Ballistic and diffusive dynamics in a two-dimensional ideal gas of macroscopic chaotic Faraday waves

Kyle J. Welch, Isaac Hastings-Hauss, Raghuveer Parthasarathy, Eric I. Corwin
2014 Physical Review E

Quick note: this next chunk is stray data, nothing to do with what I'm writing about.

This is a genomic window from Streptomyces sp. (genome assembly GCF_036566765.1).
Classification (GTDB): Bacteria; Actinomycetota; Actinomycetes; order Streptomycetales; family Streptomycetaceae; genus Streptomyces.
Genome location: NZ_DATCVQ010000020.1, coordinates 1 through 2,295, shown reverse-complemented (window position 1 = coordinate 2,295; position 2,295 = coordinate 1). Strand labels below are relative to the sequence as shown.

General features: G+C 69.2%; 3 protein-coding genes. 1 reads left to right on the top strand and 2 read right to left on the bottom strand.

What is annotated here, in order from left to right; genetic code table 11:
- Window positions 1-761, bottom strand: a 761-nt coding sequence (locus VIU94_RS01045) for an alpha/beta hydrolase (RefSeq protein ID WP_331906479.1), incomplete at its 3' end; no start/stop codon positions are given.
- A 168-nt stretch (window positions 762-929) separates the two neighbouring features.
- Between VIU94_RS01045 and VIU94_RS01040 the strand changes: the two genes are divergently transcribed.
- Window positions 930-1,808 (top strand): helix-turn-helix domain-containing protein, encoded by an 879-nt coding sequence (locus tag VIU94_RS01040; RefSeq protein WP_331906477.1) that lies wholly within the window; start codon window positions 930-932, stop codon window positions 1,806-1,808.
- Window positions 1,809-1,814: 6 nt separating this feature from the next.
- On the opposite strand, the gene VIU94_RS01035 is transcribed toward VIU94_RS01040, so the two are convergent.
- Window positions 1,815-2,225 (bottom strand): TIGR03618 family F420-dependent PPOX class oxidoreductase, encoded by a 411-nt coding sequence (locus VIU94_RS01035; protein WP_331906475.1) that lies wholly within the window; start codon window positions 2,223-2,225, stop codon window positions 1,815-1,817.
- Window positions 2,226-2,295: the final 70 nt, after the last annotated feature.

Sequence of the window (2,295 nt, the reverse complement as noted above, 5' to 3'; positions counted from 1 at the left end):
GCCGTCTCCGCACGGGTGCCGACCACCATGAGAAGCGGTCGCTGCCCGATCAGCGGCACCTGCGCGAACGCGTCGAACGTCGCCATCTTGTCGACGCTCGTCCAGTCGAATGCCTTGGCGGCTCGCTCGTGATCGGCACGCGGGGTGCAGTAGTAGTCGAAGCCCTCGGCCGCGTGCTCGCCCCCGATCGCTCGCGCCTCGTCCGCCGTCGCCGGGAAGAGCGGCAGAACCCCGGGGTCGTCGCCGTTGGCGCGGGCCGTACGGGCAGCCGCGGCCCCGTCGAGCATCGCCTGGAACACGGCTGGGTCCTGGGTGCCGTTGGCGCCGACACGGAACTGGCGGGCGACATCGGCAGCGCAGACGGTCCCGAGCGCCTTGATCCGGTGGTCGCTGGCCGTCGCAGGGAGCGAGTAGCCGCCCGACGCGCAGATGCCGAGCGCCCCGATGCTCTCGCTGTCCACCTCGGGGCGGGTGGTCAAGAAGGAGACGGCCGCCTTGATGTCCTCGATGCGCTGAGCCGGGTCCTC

We have constructed a macroscopic driven system of chaotic Faraday waves whose statistical mechanics, we find, are surprisingly simple, mimicking those of a thermal gas. We use real-time tracking of a single floating probe, energy equipartition, and the Stokes-Einstein relation to define and measure a pseudotemperature and diffusion constant and then self-consistently determine a coefficient of viscous friction for a test particle in this pseudothermal gas. Because of its simplicity, this